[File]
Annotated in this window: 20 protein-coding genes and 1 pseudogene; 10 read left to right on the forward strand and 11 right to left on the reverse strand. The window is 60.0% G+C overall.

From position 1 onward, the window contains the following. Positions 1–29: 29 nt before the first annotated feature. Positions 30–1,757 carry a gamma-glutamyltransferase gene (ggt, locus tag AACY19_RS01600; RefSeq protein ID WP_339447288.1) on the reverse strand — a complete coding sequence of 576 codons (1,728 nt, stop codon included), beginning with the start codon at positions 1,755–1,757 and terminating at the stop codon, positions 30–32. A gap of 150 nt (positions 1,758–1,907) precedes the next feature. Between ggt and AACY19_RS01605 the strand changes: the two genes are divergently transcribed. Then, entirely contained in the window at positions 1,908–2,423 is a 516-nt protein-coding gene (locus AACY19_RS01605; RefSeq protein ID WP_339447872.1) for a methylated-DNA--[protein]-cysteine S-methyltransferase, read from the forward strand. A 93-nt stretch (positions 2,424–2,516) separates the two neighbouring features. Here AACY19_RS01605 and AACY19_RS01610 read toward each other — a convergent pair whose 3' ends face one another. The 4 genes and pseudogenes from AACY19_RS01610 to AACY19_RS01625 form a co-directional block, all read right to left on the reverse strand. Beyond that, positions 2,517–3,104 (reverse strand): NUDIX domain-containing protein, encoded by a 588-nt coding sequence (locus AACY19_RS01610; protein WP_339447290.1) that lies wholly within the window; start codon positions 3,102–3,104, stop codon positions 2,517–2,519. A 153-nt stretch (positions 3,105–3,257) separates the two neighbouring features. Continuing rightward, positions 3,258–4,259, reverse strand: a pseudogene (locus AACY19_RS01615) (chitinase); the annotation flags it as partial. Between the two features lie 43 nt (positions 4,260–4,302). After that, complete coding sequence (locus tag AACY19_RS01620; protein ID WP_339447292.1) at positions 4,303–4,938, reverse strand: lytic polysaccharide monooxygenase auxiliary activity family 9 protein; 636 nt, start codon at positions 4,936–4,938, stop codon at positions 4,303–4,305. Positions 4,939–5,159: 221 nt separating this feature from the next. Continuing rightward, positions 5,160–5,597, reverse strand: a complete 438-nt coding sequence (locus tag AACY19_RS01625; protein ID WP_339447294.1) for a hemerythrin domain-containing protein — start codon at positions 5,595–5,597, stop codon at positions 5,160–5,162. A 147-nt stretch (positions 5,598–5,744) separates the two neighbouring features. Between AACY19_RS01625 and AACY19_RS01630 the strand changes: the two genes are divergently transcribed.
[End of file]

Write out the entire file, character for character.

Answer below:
Annotated in this window: 20 protein-coding genes and 1 pseudogene; 10 read left to right on the forward strand and 11 right to left on the reverse strand. The window is 60.0% G+C overall.

From position 1 onward, the window contains the following. Positions 1–29: 29 nt before the first annotated feature. Positions 30–1,757 carry a gamma-glutamyltransferase gene (ggt, locus tag AACY19_RS01600; RefSeq protein ID WP_339447288.1) on the reverse strand — a complete coding sequence of 576 codons (1,728 nt, stop codon included), beginning with the start codon at positions 1,755–1,757 and terminating at the stop codon, positions 30–32. A gap of 150 nt (positions 1,758–1,907) precedes the next feature. Between ggt and AACY19_RS01605 the strand changes: the two genes are divergently transcribed. Then, entirely contained in the window at positions 1,908–2,423 is a 516-nt protein-coding gene (locus AACY19_RS01605; RefSeq protein ID WP_339447872.1) for a methylated-DNA--[protein]-cysteine S-methyltransferase, read from the forward strand. A 93-nt stretch (positions 2,424–2,516) separates the two neighbouring features. Here AACY19_RS01605 and AACY19_RS01610 read toward each other — a convergent pair whose 3' ends face one another. The 4 genes and pseudogenes from AACY19_RS01610 to AACY19_RS01625 form a co-directional block, all read right to left on the reverse strand. Beyond that, positions 2,517–3,104 (reverse strand): NUDIX domain-containing protein, encoded by a 588-nt coding sequence (locus AACY19_RS01610; protein WP_339447290.1) that lies wholly within the window; start codon positions 3,102–3,104, stop codon positions 2,517–2,519. A 153-nt stretch (positions 3,105–3,257) separates the two neighbouring features. Continuing rightward, positions 3,258–4,259, reverse strand: a pseudogene (locus AACY19_RS01615) (chitinase); the annotation flags it as partial. Between the two features lie 43 nt (positions 4,260–4,302). After that, complete coding sequence (locus tag AACY19_RS01620; protein ID WP_339447292.1) at positions 4,303–4,938, reverse strand: lytic polysaccharide monooxygenase auxiliary activity family 9 protein; 636 nt, start codon at positions 4,936–4,938, stop codon at positions 4,303–4,305. Positions 4,939–5,159: 221 nt separating this feature from the next. Continuing rightward, positions 5,160–5,597, reverse strand: a complete 438-nt coding sequence (locus tag AACY19_RS01625; protein ID WP_339447294.1) for a hemerythrin domain-containing protein — start codon at positions 5,595–5,597, stop codon at positions 5,160–5,162. A 147-nt stretch (positions 5,598–5,744) separates the two neighbouring features. Between AACY19_RS01625 and AACY19_RS01630 the strand changes: the two genes are divergently transcribed.